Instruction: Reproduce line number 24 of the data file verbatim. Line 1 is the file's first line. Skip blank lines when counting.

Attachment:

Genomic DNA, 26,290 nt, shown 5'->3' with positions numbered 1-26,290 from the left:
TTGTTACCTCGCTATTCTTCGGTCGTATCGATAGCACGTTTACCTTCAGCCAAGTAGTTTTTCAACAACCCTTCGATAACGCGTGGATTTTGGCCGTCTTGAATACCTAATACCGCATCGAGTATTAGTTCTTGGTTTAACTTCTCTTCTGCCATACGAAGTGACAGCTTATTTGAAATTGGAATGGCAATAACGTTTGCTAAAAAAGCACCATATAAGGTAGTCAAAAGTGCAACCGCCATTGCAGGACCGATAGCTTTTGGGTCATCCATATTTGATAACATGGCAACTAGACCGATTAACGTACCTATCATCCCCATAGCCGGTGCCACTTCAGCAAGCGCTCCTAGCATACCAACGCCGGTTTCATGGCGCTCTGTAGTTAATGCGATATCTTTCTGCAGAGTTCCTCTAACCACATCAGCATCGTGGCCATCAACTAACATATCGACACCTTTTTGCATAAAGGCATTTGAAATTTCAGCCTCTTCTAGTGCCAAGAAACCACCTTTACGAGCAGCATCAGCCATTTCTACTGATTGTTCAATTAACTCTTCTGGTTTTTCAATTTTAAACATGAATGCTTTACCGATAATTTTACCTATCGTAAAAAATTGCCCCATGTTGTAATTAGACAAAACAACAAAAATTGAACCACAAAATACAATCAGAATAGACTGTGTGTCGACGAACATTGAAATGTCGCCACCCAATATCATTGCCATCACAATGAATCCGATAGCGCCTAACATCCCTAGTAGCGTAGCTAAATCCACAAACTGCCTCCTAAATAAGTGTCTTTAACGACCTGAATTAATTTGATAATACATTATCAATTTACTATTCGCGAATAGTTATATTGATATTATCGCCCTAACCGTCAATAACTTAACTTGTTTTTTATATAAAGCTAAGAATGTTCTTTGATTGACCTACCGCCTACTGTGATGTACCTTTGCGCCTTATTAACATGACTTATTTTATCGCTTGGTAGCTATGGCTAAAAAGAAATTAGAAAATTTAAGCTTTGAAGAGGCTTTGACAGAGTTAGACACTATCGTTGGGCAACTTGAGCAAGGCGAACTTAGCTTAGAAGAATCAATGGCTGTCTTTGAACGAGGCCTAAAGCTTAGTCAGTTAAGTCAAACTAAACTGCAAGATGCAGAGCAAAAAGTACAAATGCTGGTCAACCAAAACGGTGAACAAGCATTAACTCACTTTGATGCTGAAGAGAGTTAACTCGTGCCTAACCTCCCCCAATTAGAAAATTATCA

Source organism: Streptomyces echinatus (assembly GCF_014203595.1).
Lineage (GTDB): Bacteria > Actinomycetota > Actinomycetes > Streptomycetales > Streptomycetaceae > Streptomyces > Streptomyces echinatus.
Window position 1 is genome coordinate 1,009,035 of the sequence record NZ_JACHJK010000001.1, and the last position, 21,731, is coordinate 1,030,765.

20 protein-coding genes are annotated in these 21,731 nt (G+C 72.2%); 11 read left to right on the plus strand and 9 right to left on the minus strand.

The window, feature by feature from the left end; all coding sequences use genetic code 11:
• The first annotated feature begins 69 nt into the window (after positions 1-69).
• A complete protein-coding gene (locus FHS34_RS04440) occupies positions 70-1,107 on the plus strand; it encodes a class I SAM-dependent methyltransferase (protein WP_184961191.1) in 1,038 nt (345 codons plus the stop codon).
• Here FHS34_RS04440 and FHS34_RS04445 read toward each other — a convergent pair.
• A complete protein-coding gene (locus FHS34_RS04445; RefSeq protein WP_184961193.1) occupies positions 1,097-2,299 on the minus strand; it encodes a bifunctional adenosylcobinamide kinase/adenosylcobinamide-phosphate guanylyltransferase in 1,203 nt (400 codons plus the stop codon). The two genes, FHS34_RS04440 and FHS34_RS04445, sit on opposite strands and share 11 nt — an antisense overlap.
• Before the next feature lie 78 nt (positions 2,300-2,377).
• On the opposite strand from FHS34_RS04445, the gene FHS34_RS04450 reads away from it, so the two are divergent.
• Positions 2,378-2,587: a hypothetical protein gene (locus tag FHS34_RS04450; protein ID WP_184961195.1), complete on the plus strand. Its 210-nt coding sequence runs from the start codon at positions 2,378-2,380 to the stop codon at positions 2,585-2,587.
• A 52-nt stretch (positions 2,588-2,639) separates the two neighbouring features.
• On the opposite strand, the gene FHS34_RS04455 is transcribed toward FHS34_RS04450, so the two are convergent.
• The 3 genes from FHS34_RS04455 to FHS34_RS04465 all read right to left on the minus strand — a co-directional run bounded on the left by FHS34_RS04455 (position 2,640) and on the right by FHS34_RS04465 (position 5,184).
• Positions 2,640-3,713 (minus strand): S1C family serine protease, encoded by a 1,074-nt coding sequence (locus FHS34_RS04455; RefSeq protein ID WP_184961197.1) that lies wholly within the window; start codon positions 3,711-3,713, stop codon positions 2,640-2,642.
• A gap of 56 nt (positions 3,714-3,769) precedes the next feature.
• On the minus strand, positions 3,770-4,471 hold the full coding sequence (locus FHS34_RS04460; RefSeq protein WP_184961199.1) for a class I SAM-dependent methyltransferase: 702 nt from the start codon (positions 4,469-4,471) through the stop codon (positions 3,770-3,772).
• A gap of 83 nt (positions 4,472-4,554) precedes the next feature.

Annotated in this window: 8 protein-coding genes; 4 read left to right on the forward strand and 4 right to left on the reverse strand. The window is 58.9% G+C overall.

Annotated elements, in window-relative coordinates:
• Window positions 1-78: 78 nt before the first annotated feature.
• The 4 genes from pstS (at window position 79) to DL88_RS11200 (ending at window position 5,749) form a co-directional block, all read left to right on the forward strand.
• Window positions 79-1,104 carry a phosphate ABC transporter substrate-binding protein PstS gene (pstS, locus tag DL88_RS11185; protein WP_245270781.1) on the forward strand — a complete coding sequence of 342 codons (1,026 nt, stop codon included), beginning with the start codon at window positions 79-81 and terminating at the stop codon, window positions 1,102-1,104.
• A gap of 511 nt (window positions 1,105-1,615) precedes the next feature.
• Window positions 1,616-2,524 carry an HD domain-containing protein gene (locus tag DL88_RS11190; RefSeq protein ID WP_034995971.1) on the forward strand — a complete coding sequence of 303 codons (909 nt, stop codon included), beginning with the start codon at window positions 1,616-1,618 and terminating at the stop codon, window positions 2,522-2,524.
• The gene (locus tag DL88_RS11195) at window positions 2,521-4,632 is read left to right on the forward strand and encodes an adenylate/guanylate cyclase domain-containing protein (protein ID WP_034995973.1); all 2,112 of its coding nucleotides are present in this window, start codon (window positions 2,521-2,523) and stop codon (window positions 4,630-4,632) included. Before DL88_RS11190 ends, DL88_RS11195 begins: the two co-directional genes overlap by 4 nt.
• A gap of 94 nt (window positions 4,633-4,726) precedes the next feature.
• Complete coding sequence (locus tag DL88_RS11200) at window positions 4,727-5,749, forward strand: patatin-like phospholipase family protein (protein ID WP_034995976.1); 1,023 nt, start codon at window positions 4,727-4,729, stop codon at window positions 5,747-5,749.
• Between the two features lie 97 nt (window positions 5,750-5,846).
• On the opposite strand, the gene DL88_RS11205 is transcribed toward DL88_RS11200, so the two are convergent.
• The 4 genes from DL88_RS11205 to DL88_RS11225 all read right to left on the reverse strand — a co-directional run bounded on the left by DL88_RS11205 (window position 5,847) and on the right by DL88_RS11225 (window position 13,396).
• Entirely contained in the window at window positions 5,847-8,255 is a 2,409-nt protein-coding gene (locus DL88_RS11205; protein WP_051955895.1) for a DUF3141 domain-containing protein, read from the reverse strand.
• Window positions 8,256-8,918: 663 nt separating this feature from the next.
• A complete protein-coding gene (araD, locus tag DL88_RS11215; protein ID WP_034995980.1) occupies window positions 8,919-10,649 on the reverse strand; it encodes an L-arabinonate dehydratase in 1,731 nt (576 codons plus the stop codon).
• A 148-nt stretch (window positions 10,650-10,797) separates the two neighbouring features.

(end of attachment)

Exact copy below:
• Window positions 1-78: 78 nt before the first annotated feature.